18. For a media-editing application having a graphical user interface (GUI), a method comprising:
receiving input to automatically adjust a parameter of an image displayed in a GUI, the image having an appearance based on an initial value for the parameter;
comparing the initial value for the parameter to a prespecified target value for the parameter;
based on a difference between the initial value and the prespecified target value, identifying a tempered target value for the parameter, wherein the tempered target value is specific to the image and different than the prespecified target value;
automatically adjusting the initial value for the parameter of the image to match the tempered target value rather than the prespecified target value for the parameter; and
modifying the appearance of the displayed image based on the adjusted value of the parameter.
19. The method of claim 18, wherein the initial value for the parameter is based on a set of image processing operations performed by an image capturing device that captured a scene to produce the image.
20. The method of claim 18 further comprising importing the image into the media editing application, wherein the initial value for the parameter is based on a set of image processing operations performed while importing the image.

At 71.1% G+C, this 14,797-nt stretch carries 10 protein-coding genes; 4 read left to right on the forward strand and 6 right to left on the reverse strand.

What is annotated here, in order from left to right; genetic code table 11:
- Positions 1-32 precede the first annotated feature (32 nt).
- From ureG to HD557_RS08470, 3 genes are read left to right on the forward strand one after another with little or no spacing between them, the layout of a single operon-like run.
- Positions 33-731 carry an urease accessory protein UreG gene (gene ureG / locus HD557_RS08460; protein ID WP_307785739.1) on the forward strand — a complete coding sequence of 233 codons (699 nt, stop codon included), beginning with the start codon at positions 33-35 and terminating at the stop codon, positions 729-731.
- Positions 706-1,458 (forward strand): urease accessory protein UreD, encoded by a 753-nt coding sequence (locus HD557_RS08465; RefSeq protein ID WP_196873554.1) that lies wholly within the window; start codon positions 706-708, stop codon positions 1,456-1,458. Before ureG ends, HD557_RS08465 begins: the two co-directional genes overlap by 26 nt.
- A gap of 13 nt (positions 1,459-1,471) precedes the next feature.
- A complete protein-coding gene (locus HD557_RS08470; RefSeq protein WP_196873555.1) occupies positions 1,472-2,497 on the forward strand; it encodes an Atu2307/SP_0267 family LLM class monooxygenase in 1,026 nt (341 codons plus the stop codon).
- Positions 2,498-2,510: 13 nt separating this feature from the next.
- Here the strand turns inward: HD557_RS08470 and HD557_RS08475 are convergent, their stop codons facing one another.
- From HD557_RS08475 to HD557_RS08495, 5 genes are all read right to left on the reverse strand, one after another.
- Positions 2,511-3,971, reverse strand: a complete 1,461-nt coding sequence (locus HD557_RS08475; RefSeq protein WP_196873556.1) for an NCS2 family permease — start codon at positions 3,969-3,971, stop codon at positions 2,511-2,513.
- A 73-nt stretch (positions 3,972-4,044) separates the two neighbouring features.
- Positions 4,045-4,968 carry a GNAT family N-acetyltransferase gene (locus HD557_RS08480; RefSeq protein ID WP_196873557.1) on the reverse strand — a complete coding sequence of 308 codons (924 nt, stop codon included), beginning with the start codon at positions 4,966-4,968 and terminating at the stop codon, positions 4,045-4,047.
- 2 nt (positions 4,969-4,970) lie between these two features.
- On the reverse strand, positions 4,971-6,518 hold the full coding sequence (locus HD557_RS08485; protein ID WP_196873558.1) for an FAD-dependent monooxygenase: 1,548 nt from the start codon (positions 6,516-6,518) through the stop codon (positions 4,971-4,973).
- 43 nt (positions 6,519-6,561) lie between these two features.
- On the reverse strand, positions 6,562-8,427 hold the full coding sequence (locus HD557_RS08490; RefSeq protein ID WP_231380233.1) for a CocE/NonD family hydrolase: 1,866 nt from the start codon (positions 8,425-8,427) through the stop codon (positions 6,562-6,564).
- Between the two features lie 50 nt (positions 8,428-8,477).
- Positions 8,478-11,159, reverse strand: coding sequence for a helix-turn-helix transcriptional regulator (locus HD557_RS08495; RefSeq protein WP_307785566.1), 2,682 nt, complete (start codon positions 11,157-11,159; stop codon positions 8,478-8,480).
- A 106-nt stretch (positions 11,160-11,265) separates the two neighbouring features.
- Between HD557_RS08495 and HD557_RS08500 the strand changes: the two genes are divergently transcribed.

21. The method of claim 18, wherein the initial value for the parameter comprises a set of image values based on a histogram of the image.
22. The method of claim 18, wherein the image comprises a plurality of pixels each of which has an associated luminance value, the method further comprising computing an average luminance of the image based on the luminance values of the pixels.
23. The method of claim 22, wherein the initial value for the parameter comprises the average luminance, the prespecified target value for the parameter comprises a target average luminance, the tempered target value comprises a tempered average luminance based on comparing the computed average luminance to the target average luminance, and automatically adjusting the initial value for the comprises adjusting the computed average luminance to the tempered average luminance.
24. The method of claim 18 further comprising displaying a selectable tool for automatically adjusting the parameter, wherein receiving input to automatically adjust the parameter comprises receiving a selection of the tool.